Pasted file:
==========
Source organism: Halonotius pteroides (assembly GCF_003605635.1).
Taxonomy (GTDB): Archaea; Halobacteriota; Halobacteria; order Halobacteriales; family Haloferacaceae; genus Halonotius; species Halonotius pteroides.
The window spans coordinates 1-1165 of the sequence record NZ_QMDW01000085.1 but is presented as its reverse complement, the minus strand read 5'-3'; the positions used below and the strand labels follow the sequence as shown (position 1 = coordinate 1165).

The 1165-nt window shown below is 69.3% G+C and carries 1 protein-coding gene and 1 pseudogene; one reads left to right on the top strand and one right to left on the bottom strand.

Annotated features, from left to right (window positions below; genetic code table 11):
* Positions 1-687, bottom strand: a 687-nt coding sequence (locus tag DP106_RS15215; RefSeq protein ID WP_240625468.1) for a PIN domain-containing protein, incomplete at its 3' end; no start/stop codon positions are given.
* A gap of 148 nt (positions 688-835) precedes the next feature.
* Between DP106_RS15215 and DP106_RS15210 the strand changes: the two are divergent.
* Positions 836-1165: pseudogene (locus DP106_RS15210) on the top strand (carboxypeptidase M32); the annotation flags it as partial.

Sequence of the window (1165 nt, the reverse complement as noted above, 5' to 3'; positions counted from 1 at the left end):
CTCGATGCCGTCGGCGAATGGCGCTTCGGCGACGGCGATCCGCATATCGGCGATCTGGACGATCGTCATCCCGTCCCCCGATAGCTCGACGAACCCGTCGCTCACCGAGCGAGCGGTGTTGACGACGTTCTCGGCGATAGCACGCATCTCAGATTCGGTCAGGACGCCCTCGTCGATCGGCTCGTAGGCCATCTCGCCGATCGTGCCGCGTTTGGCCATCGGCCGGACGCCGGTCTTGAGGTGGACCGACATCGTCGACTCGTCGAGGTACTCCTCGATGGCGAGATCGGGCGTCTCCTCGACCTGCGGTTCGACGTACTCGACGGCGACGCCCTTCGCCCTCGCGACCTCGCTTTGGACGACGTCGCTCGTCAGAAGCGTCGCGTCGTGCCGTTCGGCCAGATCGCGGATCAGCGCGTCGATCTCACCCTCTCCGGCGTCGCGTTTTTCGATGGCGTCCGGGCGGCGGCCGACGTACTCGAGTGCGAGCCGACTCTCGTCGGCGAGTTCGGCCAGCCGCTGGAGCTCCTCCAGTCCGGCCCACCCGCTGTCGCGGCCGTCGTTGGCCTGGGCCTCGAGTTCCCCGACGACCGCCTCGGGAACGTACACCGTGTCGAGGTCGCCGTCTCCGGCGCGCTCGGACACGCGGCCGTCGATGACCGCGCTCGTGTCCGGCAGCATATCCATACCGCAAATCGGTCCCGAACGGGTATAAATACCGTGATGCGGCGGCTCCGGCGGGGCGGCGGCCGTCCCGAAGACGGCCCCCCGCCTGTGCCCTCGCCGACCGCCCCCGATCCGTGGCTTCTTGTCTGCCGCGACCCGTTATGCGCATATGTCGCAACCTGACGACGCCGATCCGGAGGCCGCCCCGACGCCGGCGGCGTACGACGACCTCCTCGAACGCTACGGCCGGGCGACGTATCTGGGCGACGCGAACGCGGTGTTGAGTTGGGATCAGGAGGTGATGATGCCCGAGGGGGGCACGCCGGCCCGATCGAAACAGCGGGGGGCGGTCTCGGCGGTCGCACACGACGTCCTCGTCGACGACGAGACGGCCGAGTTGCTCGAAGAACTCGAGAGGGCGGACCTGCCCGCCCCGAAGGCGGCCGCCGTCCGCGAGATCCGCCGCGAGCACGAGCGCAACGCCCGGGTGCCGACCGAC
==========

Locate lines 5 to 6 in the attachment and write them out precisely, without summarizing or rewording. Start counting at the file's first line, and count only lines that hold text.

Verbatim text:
Annotated features, from left to right (window positions below; genetic code table 11):
* Positions 1-687, bottom strand: a 687-nt coding sequence (locus tag DP106_RS15215; RefSeq protein ID WP_240625468.1) for a PIN domain-containing protein, incomplete at its 3' end; no start/stop codon positions are given.